The Palestinians’ Death Culture Is Responsible for Recent Terror Attacks
Alaa Abu Jamal was dying to be a martyr — literally. So on Tuesday, October 13, he rammed his car into a crowd of Jewish pedestrians at a bus stop in Jerusalem’s Geula neighborhood, which is home to mostly ultra-Orthodox Jews. He then jumped out and proceeded to hack at two injured Jews with a meat cleaver. This Palestinian Arab terrorist murdered an elderly rabbi and severely wounded other Israelis before he was shot by an alert security guard. The entire attack was captured on a security camera.
What could have driven Abu Jamal to do such a beastly thing? Surely, it couldn’t have been desperation born of poverty and unemployment (the media’s favorite justification for Palestinian terrorism). Abu Jamal, it so happens, worked for Bezeq, the Israeli telecommunications company whose uniform he wore during the attack.
A clue about the Arab man’s true motivation emerged soon enough. Abu Jamal was a cousin of the two terrorists, Uday Abu Jamal and Ghassan Abu Jamal, who murdered four ultra-Orthodox Jewish men and a Druze police officer who came to their rescue at a synagogue in Jerusalem last year. Both terrorists were shot dead before they could kill more Israelis.
In an interview broadcast on Israeli TV shortly after that attack, Alaa Abu Jamal recalled how elated his family was to hear of the killing. “There were calls of joy among us and they passed out candies to the visitors who came and there was support for the two martyrs,” he explained. One of the cousins, 32, had been married with three children, but martyring himself while murdering Jews clearly took precedence over raising his children, who will doubtlessly be encouraged to emulate their “martyred” father. “Thank Allah for someone who dies as a martyr, that’s a great thing,” Alaa Abu Jamal said.
On Tuesday, Alaa decided to accomplish his own “great thing.” His friends and relatives must be passing out candies happily as we speak.
That’s what Israelis are up against: cold-blooded murderers who consider butchering random Jews to be the greatest accomplishment of their lives and a great honor to their family. It’s this culture of death and destruction that has left Palestinian society mired in a medieval mindset of martyrdom. In what other culture do family members celebrate relatives who murder random people? Is this what’s going to be the Palestinians’ unique gift to the world?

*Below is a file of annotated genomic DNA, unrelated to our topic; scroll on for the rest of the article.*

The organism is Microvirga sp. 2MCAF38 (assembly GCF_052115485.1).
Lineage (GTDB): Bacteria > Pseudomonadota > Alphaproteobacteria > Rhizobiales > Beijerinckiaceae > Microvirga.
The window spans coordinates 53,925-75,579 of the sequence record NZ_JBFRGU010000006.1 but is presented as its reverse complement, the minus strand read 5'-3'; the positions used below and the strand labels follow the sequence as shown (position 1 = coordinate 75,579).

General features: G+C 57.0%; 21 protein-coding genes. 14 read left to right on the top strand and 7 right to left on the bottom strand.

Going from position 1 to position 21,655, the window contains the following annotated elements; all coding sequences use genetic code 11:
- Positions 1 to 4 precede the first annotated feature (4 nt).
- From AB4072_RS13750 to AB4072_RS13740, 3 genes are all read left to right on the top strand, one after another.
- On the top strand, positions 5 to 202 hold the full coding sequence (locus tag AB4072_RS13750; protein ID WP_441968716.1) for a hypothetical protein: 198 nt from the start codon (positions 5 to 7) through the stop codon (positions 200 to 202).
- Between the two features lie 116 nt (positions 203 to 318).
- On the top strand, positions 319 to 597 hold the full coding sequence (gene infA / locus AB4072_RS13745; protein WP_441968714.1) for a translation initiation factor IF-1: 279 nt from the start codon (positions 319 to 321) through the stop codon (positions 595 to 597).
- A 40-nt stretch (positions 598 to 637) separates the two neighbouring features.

Many of the other stabbings have taken place in land that is clearly Israeli territory — from western Jerusalem to Ra’anana to Tel Aviv — so the media’s narrative about Palestinians fighting “settlements” and “occupation” also won’t wash.
The attackers — males and females alike, many of them teenagers — have routinely been described as “lone wolves,” but that’s a misnomer. They have hardly acted alone. Taught to hate Jews through poisonous cradle-to-grave incitement, they have the support of Palestinian society at large. On television channels, in mosques, and on social media, Palestinians have been calling on their brothers and sisters to murder Jews, along with giving detailed instructions on how best to stab them to death.
They’re allegedly acting in defense of the al-Aqsa Mosque, which is — of course — under no threat from Israel. The meme of al-Aqsa being attacked by Jews dates back at least to 1929, when the odious Grand Mufti of Jerusalem (one of Hitler’s closest allies) used the same excuse to incite murderous violence against the Jews of the British Mandate.
Nearly 100 years later, the spirit of the mufti is alive and well. Palestinian President Mahmoud Abbas (who many claim is a “moderate”) frequently echoes him. “We bless every drop of blood spilled for Jerusalem, which is clean and pure blood, blood spilled for Allah,” Abbas said recently on the Palestinian Authority’s official television channel. Peace in our time? It looks as though for many Palestinians, “peace” will come only when all the Jews are dead. The Grand Mufti would be proud.